Aluminum Cans???

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Oct 24, 2006
Central Arkansas
Have any of you ever experimented with useing aluminum cola cans for modeling material. I cut up a few today, and after a while of messing with it, I could manipulate the thin aluminum pretty well. I may try to skin a model with some in the near future.
Hey, that's intriguing. I have tried using bare metal foil with marginal
success because I am all thumbs. At the two scales I model, 48 and 32,
even thin aluminum cans may prove too thick for the scale. Still, I know
what you are talking about - lay open a clean can and the aluminum
surface is lovely and invites one to try something. Wishing you success!
Try shimstock it comes in various thicknesses and increases from foil to whatever its measured in 1/1000 of an inch talk to any millwright
I know I can buy that stuff, but I was thinking about it from another point of view. I was thinking freebie!!! Besides, I think that a plane skinned with an assortment of different brands of sodas (like a metal patch quilt) would be a one of a kind, or at least I have never seen one.

After I made a couple of tools to work the metal with, I was able to make simple lap joints and made a sheet of metal about a foot long and about 8 or so inches wide in 30 minutes or so. But Twoeagles was right, even the thin cans are pretty heavy. So it would have to be a big plane, with a big motor.

I am going to experiment with forming some aluminum tomorow. I messed with it a little tonight, and made a couple of cones by scribing and breaking the aluminum, like you would sheetmetal. The material had a nice looking industrial look about it. If nothing else, I will make some parts out of old cans when I start my P-51 in a few weeks.
Hi !!!
According to Andrzej Ziober and Ireneusz Mikucki's article in Aeroplan magazine If you want to use metalic foils to cover your model,you should use the adhesive glue EberhadFaber or Micro Metal Foil Adhesive (Microscale product).There is also a glue Mangelsen which is available as the spray.I the article is also stated that the Bare-Metal foil is the best for covering the non-flat areas.For the flat ones you can use aluminium foil (for foodstuffs) or from old electric condensers.As far as the engraved detailing is concerned you should use the tooth-picks to make the engraved details visible.Aluminium foil is a bit elastic (to a certain extent, of course) and it is easy to delicately press in engravering.I hope I was useful.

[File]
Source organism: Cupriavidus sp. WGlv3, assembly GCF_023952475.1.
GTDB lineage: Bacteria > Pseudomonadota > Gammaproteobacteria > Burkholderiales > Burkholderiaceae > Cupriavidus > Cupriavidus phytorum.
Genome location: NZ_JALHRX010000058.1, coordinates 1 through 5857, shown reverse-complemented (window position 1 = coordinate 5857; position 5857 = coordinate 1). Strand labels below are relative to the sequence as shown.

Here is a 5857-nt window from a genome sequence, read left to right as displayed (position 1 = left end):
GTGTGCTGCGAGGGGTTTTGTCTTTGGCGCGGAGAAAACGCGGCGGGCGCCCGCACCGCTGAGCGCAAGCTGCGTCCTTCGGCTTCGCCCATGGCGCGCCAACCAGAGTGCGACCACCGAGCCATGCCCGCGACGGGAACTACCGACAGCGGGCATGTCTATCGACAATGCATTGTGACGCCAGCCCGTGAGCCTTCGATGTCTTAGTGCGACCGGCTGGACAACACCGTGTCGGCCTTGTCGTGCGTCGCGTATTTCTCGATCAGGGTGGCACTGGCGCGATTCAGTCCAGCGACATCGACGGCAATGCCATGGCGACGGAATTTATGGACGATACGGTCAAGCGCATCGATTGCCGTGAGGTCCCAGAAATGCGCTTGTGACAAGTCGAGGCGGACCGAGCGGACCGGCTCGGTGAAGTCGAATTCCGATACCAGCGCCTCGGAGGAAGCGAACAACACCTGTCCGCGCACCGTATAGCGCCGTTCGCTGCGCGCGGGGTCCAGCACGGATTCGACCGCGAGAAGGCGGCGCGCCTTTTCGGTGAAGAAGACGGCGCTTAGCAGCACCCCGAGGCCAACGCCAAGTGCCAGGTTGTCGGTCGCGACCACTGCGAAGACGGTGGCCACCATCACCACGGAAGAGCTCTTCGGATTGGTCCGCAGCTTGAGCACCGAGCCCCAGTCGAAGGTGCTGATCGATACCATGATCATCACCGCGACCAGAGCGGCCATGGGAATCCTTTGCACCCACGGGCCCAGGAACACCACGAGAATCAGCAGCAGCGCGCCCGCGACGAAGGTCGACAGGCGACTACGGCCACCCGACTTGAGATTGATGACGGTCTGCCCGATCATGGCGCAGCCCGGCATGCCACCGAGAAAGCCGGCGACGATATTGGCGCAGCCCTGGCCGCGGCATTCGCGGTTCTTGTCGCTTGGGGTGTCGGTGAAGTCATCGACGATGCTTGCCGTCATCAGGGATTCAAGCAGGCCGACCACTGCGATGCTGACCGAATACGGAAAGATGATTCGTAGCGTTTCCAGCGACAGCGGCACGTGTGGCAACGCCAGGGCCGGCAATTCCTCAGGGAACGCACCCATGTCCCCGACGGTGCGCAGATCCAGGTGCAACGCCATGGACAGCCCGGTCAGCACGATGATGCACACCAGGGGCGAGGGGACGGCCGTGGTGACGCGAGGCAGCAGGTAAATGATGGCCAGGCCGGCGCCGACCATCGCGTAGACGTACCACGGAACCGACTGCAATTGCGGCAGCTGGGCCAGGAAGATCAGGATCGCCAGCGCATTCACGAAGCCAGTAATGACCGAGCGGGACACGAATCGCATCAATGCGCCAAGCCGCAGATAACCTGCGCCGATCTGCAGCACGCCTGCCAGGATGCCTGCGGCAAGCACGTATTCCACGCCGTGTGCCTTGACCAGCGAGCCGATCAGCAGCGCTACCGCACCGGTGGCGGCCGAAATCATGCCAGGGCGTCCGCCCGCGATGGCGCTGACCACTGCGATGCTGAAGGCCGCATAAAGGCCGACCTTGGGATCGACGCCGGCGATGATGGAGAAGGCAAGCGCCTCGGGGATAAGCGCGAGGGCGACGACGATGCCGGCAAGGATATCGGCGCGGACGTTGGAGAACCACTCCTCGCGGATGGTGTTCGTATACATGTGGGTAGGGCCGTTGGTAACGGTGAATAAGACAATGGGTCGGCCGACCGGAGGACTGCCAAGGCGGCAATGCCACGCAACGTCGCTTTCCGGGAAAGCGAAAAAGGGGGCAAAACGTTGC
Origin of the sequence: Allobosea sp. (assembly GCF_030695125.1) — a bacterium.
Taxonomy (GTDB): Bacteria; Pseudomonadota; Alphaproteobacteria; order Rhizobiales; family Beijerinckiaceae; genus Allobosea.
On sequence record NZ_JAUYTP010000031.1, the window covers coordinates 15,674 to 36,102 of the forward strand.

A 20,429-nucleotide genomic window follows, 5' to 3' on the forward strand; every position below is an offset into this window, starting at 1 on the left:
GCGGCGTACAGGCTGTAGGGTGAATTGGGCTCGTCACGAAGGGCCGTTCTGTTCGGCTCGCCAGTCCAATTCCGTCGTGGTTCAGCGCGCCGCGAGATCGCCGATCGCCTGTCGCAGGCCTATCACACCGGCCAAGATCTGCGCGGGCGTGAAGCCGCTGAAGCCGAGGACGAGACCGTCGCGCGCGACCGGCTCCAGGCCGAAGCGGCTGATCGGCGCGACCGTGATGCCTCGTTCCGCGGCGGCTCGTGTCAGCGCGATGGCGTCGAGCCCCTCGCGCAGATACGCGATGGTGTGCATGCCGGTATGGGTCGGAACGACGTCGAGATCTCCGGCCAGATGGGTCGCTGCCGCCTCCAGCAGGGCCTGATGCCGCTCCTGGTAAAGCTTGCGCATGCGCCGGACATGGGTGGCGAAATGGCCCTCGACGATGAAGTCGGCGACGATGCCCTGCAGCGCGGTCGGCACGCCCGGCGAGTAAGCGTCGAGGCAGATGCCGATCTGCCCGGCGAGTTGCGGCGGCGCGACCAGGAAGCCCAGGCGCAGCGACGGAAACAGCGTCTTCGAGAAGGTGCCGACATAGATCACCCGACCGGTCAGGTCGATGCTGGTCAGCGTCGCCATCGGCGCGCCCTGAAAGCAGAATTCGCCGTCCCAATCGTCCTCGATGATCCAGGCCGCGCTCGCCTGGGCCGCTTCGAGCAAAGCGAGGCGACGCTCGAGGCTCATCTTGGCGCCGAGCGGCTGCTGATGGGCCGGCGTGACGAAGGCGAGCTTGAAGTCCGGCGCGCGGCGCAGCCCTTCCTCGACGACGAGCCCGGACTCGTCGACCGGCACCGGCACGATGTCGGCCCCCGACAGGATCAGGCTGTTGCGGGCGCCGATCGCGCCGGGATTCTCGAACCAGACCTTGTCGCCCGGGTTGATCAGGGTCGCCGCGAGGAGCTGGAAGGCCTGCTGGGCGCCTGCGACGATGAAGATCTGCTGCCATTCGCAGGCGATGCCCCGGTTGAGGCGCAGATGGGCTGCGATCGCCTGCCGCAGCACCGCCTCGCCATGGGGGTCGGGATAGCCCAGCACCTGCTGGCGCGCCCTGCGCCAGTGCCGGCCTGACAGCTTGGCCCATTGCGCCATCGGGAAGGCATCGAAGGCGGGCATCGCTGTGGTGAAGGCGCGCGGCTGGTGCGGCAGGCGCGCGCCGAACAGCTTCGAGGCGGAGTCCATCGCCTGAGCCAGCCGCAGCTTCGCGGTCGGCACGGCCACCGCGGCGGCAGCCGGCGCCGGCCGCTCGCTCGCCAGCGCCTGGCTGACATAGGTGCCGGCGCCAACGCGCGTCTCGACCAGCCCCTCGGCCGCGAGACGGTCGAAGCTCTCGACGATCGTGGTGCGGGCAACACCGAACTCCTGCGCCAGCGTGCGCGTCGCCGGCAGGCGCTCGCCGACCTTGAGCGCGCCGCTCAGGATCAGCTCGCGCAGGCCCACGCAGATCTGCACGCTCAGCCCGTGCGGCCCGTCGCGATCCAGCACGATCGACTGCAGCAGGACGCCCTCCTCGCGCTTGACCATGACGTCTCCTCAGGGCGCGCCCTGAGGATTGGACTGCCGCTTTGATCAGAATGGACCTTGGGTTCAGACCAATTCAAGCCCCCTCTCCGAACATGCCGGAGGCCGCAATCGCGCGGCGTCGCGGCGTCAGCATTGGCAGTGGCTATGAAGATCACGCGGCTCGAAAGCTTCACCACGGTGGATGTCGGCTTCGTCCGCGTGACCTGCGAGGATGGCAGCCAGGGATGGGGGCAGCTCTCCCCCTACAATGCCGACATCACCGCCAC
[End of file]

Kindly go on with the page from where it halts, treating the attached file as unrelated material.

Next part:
Food aluminum wrapping (like for cakes or pies for instance), is usually thinner, and easier to work than beverage cans.

And for fabric-covered surfaces, what I do is build the inner ribs from plastic card, then glue rolling papers to simulate fabric; a coat of varnish will tighten the paper and have it look like fabric (a bit clear). A coat of airbrush-applied paint and a few weathering and you have realistic fabric-covered surfaces.
Ah sorry, I've forgotten mention that the article was about plastic kits that we can cover with aluminium foil ( the Sabre for instance).But,DonnieK's idea was to use the aluminium plate from cans for making metal madels,I think.Some years ago,I tested this idea and it was possible to use it.I made the scratch-built fuselage of spitfire.It looked very good.Unfortunately,a digital camera wasn't at my disposal so there aren't any pics of it and the fuselage hasn't existed yet.
Drinks cans can be melted using a blowlamp and with a suitable mould you can produce all sorts of bits for your models. Undercarriage legs that don't break off, props that keep their blades. Be fair, you already have the paterns in the kit.
Yes they work well. I've seen some very large scale models built with cardboard framing and aluminium cans. DC3, Spitfire Mustang, 262 and some ships. Unfortunately I don't have a camera at the time to get some shots.
Interesting ideas guys! Might be worth a try for engine nacelles and props...
I presume aluminium cans would need a coat of spray paint primer for the paint to take, or maybe just a wash with Gunze Sangyo Mr. Metal primer?
I think that these aluminium sheets should be washed,then all paint layers should be removed from them and then washed again..I used for paint removing sandpaper and then a light grey Humbrol enamel as a primer.
On the real thing, Alclad, the primer was called "Yellow Chromate" No idea of its constituents and I don't recall ever having to spray it or thin it so I have no idea of its base. Most probably celulose since spraying anything else on top of celulose results in both layers lifting so if you painted over original paint work was safest to use celulose to avoid the lifting.
Chromate seems to be a clue that it was chrome based but that's not definative.
And 'cause I know someone will ask, "Alclad" is aluminium covered magnezium.
Not certain. That's the problem. It is possible since it was used as an anti corrosion treatment. It was more of a problem to avoid damaging existing paintwork and I have no idea how acrilics will react to some of the more old fashioned paints. Dope shops today can spray two part epoxy but the cleaning agets for the guns is REALY nasty.
There were two "chromates", the yellow one like you see done in the wheel wells of P47s and the green which you see on a bunch of other planes. It was used as an anti corrosive.

I've seen where soda can aluminum was used for really large scale models like the R/C size. For the rivet detail, you can take a length of really thin brass tubing, sharpen the edge of the tubing like an embossing tool to emboss the flush rivet detail. You have to do it before you install the panel onto the frame so you can get a good whack at it.

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